Are You Correctly Classifying Employees as Exempt From Overtime? If not, it Could Cost You.

Diana Plue, Esq., Sheats & Bailey, PLLC

Both the NY Minimum Wage Act and Fair Labor Standard Act, (“FLSA”), requires employers to

pay employees overtime (OT) at the rate of 1 1/2 times their regular rate of pay if they work over 40 hours in a week, unless said employee is exempt from overtime. When is an employee exempt from being paid OT? Only administrative, executive, professional and computer employees who pass a salary basis test and salary level test are exempt from OT. Here is how the administrative, executive, professional and computer employees are defined.

Executive: To qualify for the executive employee exception, the employee must perform the following duties:

  • The employee’s primary duty is the management of the enterprise.
  • Customarily and regularly directs the work of two or more employees.
  • The authority to hire or fire other
  • The employee’s recommendations as to the hiring, firing, advancement, promotion of other employees have particular weight.
  • Customarily and regularly exercises discretionary powers.
  • The employee is paid a weekly salary at the NYS minimum salary level identified below.

Administrative: Employees must perform the following duties:

  • The employee’s primary duty consists of the performance of office or non-manual field work directly related to management policies or general operations.
  • Customarily and regularly exercises discretion and independent judgment.
  • Regularly and directly assists an employer or another employee employed in a bona fide executive or administrative capacity.
  • The employee is paid a weekly salary at the NYS minimum salary level identified below.

Professional Employee: To qualify for this exemption, the employees must perform the following duties:

  • The employee’s  primary  duty  consists  of  the

performance of work that:

  • Requires knowledge of an advanced type in a field of science or learning customarily acquired by a prolonged course of specialized intellectual instruction and study, OR
  • Is original and creative in a recognized field of artistic endeavor and produces a result that depends primarily on the invention, imagination or talent of the employee.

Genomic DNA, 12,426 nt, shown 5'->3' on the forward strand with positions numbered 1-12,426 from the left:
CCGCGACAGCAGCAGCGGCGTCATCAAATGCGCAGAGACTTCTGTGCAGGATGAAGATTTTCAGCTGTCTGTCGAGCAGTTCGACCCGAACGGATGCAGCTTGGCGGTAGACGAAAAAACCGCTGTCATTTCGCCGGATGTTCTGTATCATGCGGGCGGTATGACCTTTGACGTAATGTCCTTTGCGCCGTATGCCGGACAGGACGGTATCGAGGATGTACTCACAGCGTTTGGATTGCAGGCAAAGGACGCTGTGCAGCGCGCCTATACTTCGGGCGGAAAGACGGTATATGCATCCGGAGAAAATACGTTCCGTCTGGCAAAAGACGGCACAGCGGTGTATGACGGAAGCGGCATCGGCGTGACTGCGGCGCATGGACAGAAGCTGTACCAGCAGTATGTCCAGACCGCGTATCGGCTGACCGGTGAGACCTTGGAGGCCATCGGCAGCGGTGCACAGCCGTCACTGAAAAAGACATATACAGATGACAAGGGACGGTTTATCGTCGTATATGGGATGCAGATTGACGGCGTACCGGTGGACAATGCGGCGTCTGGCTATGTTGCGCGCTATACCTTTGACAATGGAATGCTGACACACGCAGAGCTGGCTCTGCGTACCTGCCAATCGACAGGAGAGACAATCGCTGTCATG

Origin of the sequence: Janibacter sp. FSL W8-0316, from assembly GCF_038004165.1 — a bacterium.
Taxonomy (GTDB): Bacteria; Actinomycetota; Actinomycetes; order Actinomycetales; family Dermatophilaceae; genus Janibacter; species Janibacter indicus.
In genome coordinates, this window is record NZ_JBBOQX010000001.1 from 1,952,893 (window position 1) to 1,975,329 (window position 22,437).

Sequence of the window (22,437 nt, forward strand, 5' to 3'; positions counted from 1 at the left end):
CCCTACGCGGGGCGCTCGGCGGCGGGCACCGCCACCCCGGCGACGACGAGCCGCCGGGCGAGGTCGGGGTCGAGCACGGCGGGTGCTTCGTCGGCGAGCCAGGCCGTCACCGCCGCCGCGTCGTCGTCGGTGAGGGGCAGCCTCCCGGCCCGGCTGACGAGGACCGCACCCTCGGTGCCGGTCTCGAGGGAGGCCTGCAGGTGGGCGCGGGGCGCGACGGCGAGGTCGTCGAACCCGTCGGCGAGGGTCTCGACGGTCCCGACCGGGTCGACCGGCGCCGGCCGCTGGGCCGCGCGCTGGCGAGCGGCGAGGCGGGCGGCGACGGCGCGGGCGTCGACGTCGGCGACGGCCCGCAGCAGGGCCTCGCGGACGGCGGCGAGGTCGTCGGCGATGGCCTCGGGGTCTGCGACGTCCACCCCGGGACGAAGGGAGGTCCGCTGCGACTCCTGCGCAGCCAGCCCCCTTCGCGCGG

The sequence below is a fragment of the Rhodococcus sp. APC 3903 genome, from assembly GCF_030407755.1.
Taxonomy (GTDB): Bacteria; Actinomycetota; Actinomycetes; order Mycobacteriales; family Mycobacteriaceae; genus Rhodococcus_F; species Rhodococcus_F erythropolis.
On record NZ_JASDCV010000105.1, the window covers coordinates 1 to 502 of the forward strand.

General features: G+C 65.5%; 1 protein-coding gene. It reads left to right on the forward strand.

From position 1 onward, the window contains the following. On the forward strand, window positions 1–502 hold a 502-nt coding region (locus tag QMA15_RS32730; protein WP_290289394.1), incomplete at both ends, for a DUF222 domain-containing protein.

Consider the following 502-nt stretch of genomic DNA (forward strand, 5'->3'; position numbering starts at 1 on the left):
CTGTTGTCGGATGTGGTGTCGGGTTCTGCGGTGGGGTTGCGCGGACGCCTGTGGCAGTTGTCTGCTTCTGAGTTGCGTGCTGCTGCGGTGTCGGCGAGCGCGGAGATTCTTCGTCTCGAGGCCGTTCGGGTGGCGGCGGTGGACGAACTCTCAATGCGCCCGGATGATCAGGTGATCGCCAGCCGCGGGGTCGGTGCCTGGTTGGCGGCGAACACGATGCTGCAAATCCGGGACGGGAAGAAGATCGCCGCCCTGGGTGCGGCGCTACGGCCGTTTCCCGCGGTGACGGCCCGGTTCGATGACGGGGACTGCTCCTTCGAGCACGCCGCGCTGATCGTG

• The consistent exercise of discretion and
  • Is predominately intellectual and varied in character as opposed to routine work.
  • Is of such character that the output produced cannot be standardized.
  • No minimum salary level is required under NYS law; therefore, the Federal salary level of $684.00/wk.

Computer Employee: NY follows the FLSA requirements for the computer employee exemption. FLSA state a computer employee is exempt if paid a minimum salary of $684.00/wk. and has a primary duty that consists of:

  • Applying system analysis procedures to determine system specifications, OR
  • Designing, developing, creating, or testing computer systems or programs related to user or system design specifications and/or machine operating systems.
  • Generally, a help desk employee does not meet the qualifications for the computer employee exemption.

If your employees fit in one of the above exemptions, you must then determine if they pass each of the two tests below.

Salary Basis Test: The employee is paid a predetermined amount each week. The

amount of pay may not be reduced based on a variation in the quality of work or number of hours worked.

Salary Level Test: It requires employees to be paid a minimum statutory defined salary to be considered exempt from OT. FLSA requires a minimum weekly wage of $684.00/wk., whereas NYS requires a minimum weekly wage of

$1,125.00/wk. if located in NYC, Nassau, Suffolk  and  Westchester  Counties  and

$990.00/wk. for the rest of NYS.

Failure to pay OT is wage theft under NYS’ Wage Theft Act. Penalties for withholding OT pay can include double the amount that should have been paid in OT wages and up to triple the amount if found a willful violation, plus interest, attorney fees and up to a $20,000.00 fine. In addition, officers of the employer who knowingly allow nonpayment of OT due an employee will be guilty of a misdemeanor for the first offense and a felony for a second offense within six years.

Employers should review all employees identified as exempt to ensure employees have not been misclassified. Common exemption problems encountered by employers include a) labeling all salaried employees as exempt without regard to the actual work duties performed and salary paid; b) professional employees who exclusively perform unprofessional work, unrelated to their degree;

  1. c) docking salaried workers for missed time. Misclassifying employees as exempt can be a costly mistake.

For more additional information or assistance contact Diana Plue at Sheats & Bailey, PLLC, Tel: (315) 676-7314.

The information provided in this article is not intended to serve as specific legal advice for any particular situation. Competent legal and experienced counsel should be consulted.